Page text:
When provided with details of Sethi's case as an example of a successful prosecution for similar allegations, Henderson said his and Sethi's cases were "apples and oranges."

"Nothing to do with our projects," Henderson wrote. "You'll see in time."

Henderson isn't alleged to have raised quite as much money from investors as Sethi. When the SEC sued Henderson, the agency said that he'd raised $115 million from 215 investors from 2010 through 2016. The funds in both cases were primarily raised from Chinese investors seeking green cards, and in both cases the SEC sued to recover their funds. By the time Sethi was sentenced, the U.S. Department of Justice said the SEC suit had recovered $147 million.

But Henderson didn't need to forge a document to suggest he had the support of local politicians: In 2012 he received letters of support from then-San Francisco Mayor Ed Lee and then-Oakland Mayor Jean Quan. Both letters are still posted on the website for his company, San Francisco Regional Center.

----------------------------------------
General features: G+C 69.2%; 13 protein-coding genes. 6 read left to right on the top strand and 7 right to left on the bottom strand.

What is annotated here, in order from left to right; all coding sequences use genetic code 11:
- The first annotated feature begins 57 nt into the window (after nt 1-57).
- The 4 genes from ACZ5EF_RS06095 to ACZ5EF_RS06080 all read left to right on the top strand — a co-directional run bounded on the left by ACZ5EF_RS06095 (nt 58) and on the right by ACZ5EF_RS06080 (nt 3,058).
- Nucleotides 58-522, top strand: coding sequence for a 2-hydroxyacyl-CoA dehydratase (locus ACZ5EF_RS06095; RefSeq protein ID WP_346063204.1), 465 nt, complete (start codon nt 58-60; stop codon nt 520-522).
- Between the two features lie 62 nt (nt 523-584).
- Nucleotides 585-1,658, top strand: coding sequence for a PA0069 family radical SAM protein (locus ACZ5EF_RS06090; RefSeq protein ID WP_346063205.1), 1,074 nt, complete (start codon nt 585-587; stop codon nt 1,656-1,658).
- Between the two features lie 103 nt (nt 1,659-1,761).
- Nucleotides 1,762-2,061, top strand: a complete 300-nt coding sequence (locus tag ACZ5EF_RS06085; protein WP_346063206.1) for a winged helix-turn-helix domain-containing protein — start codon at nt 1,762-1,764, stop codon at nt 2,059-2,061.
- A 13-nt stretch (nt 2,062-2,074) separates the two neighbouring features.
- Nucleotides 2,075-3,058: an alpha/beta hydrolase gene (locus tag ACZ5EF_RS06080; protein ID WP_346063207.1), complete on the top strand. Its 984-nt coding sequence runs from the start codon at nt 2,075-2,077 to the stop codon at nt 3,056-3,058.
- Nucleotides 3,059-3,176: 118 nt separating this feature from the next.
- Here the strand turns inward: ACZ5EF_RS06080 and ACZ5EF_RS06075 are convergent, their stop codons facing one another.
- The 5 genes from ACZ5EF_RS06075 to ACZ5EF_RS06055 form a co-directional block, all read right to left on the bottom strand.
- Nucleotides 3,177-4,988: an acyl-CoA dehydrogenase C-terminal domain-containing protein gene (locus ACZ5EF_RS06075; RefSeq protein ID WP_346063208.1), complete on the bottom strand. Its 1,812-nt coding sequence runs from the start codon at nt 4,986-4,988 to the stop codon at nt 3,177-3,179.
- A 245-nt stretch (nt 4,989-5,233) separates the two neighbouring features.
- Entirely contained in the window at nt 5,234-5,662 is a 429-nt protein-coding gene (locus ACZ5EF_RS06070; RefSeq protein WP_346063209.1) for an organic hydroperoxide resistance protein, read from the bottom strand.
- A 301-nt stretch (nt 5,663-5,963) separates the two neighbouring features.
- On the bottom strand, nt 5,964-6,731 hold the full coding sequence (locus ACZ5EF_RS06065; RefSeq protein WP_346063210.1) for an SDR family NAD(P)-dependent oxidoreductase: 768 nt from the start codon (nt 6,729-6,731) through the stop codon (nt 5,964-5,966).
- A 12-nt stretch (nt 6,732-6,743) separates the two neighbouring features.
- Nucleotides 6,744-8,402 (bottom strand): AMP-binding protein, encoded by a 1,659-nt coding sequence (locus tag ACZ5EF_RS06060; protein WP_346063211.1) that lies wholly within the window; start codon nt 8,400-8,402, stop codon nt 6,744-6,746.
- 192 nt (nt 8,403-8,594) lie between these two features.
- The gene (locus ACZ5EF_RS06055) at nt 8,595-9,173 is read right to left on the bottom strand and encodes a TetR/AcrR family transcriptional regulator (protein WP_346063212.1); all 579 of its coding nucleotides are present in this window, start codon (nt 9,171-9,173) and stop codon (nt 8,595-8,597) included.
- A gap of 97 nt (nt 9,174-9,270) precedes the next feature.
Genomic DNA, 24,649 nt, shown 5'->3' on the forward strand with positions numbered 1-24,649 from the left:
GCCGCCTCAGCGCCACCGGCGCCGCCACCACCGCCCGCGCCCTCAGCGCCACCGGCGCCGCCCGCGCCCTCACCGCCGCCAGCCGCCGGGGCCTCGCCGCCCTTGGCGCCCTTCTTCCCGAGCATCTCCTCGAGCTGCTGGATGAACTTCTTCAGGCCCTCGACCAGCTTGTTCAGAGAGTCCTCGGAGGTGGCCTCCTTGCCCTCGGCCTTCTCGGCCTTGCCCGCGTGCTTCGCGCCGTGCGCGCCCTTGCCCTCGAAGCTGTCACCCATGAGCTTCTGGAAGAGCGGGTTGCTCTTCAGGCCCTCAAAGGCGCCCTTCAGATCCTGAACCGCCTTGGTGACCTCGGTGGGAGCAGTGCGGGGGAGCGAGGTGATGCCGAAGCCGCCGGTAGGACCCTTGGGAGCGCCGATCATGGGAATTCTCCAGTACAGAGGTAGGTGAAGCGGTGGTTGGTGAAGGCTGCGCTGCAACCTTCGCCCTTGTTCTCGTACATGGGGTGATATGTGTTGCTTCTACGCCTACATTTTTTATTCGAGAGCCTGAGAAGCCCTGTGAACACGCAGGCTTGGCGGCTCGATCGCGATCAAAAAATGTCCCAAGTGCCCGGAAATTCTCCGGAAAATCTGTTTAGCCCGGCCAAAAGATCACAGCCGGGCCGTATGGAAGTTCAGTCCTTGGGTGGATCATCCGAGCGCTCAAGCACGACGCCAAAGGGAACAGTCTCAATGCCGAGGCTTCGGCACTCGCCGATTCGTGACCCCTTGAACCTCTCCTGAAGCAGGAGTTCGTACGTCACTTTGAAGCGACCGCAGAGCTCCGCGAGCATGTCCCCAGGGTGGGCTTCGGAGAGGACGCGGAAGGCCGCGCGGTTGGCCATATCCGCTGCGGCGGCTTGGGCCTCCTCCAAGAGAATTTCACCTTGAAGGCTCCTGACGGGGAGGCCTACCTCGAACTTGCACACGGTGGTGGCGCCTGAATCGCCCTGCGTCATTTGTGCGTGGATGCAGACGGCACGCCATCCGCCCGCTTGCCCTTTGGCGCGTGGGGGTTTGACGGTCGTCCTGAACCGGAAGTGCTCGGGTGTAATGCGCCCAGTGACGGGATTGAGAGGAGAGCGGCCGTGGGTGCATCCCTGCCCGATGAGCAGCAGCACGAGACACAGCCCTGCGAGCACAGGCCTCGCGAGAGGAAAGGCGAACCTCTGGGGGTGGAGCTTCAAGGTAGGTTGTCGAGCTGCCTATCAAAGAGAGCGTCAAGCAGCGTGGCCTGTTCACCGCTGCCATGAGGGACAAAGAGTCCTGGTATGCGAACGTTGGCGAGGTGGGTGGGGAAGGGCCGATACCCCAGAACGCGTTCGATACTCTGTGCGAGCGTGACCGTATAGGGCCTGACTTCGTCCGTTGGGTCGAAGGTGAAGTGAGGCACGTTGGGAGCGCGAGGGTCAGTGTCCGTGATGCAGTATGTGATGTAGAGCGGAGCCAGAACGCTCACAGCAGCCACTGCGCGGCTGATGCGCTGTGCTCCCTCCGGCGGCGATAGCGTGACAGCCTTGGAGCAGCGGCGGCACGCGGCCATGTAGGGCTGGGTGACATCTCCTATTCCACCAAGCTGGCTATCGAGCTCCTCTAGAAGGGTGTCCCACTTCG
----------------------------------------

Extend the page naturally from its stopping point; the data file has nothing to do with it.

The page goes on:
Henderson founded the company in 2010 and established numerous businesses over the next few years, including a nursing center, several call centers, a grocery store project, and a warehouse. The SEC's suit alleges that he would initially set up the business he proposed, but then divert some portion of the funds he raised for other purposes, such as a restaurant venture or real estate investment.

For example, his first business was a skilled nursing facility in East Oakland. Henderson used $1.3 million in funds he raised for that venture to purchase the iconic Tribune Tower, according to the SEC. He used another $3.8 million from EB-5 investors to open two restaurants with restaurateur Chris Pastena, including the Tribune Tavern at the base of the tower, without disclosing to investors that their funds would be used for that purpose.

Some of Henderson's investors did get green cards. But for many others Henderson never reached his job creation benchmarks. The SEC's case has been focused on recovering funds for the investors as well as settling other claims against Henderson from former business partners and other associates.

After the SEC filed its lawsuit in January 2017, all of Henderson's business interests were seized and put under the control of a court-appointed receiver, Susan Uecker. Uecker was already the receiver for assets belonging to Henderson's CallSocket call center businesses in litigation brought by former partner Allan Young. But her role was expanded under the federal litigation to include control of dozens of Henderson's companies and tens of millions of dollars in real estate. Uecker has been winding down the businesses and liquidating assets.